Terms and People

Terms and People
Reconstruction – program implemented by the
federal government between 1865 and 1877 to
repair damage to the South caused by the Civil
War and restore the southern states to the Union
Radical Republican – a member of Congress
who believed Confederates’ slavery and secession
were criminal and should be punished
Wade-Davis Bill – 1864 congressional proposal
to allow Confederate states to rejoin the Union by
demanding a guarantee of black equality; vetoed
by Lincoln
Terms and People
Freedmen’s Bureau – organization that
provided food, clothing, healthcare, and
education for black and white refugees in the
Andrew Johnson – Lincoln’s Vice President;
became President after Lincoln’s assassination
black code – law passed in southern states
restricting the freedoms of African Americans
Civil Rights Act of 1866 – passed to overturn
black codes; vetoed by President Johnson
Terms and People
Fourteenth Amendment – guarantees equality
under the law for all citizens
impeach – an action Congress takes by charging
the President with wrongdoing and putting him
on trial to see whether he should be removed
from office
Fifteenth Amendment – forbids any state to
deny the right to vote on the basis of race, color,
or previous condition of servitude
How did the Radical Republicans’
plans for Reconstruction differ from
Lincoln’s and Johnson’s?
Radical Republicans wanted to punish the
South for slavery and the war itself.
Both Lincoln and Johnson wanted the
southern states to be brought back into the
Union quickly, using less punitive measures.
The issues and results of Reconstruction had
consequences for generations to come.
To many Americans, the most important issue
was deciding the fate of the Confederate states.
There were conflicting opinions.
Try Confederate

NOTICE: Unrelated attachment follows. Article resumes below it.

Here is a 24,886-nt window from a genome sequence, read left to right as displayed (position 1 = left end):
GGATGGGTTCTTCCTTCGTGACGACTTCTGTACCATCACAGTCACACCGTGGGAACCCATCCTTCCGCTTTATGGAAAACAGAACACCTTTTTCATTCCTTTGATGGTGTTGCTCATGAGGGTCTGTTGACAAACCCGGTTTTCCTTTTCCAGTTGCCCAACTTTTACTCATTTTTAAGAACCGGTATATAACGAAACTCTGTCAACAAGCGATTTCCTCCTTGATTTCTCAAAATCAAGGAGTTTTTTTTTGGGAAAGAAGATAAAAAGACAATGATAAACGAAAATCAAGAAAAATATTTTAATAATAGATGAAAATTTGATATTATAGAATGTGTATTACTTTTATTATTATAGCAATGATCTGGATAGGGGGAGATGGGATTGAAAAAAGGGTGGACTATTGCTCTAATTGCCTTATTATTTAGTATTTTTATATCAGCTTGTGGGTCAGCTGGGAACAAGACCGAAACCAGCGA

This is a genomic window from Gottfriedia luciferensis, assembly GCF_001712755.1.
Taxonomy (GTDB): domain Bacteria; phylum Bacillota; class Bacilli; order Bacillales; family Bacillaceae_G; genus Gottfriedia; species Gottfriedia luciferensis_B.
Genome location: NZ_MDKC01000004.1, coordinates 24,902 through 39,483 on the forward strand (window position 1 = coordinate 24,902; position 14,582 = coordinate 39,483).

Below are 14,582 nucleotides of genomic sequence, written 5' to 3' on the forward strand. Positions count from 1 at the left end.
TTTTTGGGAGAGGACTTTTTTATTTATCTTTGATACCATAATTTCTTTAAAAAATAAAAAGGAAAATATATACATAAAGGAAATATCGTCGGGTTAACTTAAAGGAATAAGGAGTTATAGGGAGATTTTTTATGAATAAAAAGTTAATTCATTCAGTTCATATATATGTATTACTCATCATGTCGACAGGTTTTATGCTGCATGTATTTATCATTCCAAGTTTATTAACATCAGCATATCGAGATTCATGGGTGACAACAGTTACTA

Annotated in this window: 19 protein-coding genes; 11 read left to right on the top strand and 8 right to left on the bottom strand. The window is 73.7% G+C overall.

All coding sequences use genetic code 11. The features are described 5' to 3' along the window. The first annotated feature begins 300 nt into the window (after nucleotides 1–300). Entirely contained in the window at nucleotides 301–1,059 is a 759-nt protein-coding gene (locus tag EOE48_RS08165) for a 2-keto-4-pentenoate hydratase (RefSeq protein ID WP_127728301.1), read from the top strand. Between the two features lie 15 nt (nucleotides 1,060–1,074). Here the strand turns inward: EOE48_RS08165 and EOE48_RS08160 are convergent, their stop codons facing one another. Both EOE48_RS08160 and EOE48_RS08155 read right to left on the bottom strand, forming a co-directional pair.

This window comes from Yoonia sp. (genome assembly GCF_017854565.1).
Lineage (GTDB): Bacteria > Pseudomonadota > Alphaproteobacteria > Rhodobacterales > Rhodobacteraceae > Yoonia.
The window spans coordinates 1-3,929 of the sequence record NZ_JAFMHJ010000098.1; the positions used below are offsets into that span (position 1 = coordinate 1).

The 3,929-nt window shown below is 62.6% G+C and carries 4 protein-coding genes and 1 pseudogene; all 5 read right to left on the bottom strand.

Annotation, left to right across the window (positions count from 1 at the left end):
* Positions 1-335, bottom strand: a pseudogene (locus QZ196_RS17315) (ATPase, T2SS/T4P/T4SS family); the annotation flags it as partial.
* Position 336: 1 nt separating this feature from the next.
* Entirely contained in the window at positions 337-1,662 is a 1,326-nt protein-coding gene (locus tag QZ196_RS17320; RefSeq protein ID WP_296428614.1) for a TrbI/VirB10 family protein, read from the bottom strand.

leaders for treason.
Pardon Confederate
leaders to begin
healing immediately.
The President should
lead the process.
Congress should lead
States should satisfy
certain stipulations
before rejoining.
States should be
allowed to rejoin with
as few conditions as
With the South’s economy destroyed,
land became the most valuable asset;
who should control it was hotly debated.
Forty acres and a mule
Some northerners
proposed the federal
government should
redistribute the land to
former slaves.
The plan sought to
revitalize the South’s
economy and provide
income for African
Southern landowners
fought government
redistribution of their
Many northerners felt
the confiscation of
property violated the
African Americans were free from slavery
but their rights were not guaranteed.
• did not have full citizenship
• could not vote
• did not have
access to education
Lincoln and the Radical Republicans in Congress
were at odds in their proposals to rebuild the South.
Lincoln’s Ten Percent Plan
• 10 percent of state’s
voters needed to take a
loyalty oath
• a state’s new
constitution must have
abolished slavery
vetoed by Congress
Wade-Davis Bill
• required a majority of
state’s prewar voters
swear loyalty to the
• required guarantees of
African American
passed by Congress,
pocket vetoed by Lincoln
Lincoln and the Radical Republicans agreed
to establish the Freedmen’s Bureau.
The newlyformed
helped feed,
clothe, and
educate blacks
and whites in
the South.
After Lincoln’s death, President Andrew Johnson
wanted to restore the status of the southern states.
• He pardoned those
who swore allegiance
to the Union and the
• Each Southern state
needed to ratify the
By December 1865, most southern states had met
Johnson’s requirements for readmission to the Union.
• All southern states
instituted black codes.
During the required
state conventions,
however, southern
states tried to
rebuild their prewar
• Many states specifically
limited the vote to
white men.
• Some states sent
Confederate officials to
Political tensions boiled up in Congress.
• Newly arriving southern
state representatives
were not seated.
• A committee was created
to investigate how former
slaves were being
The South’s disregard of Reconstruction
efforts angered moderates and Radical
In response, Congress passed new legislation
over President Johnson’s veto. The legislation
• the
Civil Rights Act of 1866.
• the
Fourteenth Amendment.
• the
division of the South into five
military districts.
• Equality under the law for all
• States that refused to allow
black people to vote would risk
losing seats in the House of
• Confederate officials could not
hold federal or state offices
President Johnson continued to veto and work
against congressional legislation.
the House
voted to
Johnson’s opponents failed by one Senate vote to
remove him from office.
Under a new President, Ulysses S. Grant,
Congress passed the Fifteenth Amendment.
No citizen can be denied
the right to vote
because of “race, color,
or previous condition of